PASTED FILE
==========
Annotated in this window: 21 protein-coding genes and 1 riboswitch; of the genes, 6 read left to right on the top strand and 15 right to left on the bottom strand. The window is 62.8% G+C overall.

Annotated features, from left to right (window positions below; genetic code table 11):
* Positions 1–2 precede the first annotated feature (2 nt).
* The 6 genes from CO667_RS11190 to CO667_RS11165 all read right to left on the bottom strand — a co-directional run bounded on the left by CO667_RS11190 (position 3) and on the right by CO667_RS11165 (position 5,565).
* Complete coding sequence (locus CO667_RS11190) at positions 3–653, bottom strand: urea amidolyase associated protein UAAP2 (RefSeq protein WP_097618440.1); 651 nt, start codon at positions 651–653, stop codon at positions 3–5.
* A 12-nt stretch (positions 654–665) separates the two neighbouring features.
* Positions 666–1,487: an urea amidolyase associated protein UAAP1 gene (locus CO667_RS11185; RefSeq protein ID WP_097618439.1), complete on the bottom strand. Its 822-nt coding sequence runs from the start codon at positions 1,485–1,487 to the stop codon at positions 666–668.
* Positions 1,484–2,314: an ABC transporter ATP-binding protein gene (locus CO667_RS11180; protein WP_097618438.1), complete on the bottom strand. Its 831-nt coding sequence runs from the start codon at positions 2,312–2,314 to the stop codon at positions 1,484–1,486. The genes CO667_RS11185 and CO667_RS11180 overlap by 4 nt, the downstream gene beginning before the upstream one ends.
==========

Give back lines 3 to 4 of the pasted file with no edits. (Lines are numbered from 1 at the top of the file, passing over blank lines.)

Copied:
* Positions 1–2 precede the first annotated feature (2 nt).
* The 6 genes from CO667_RS11190 to CO667_RS11165 all read right to left on the bottom strand — a co-directional run bounded on the left by CO667_RS11190 (position 3) and on the right by CO667_RS11165 (position 5,565).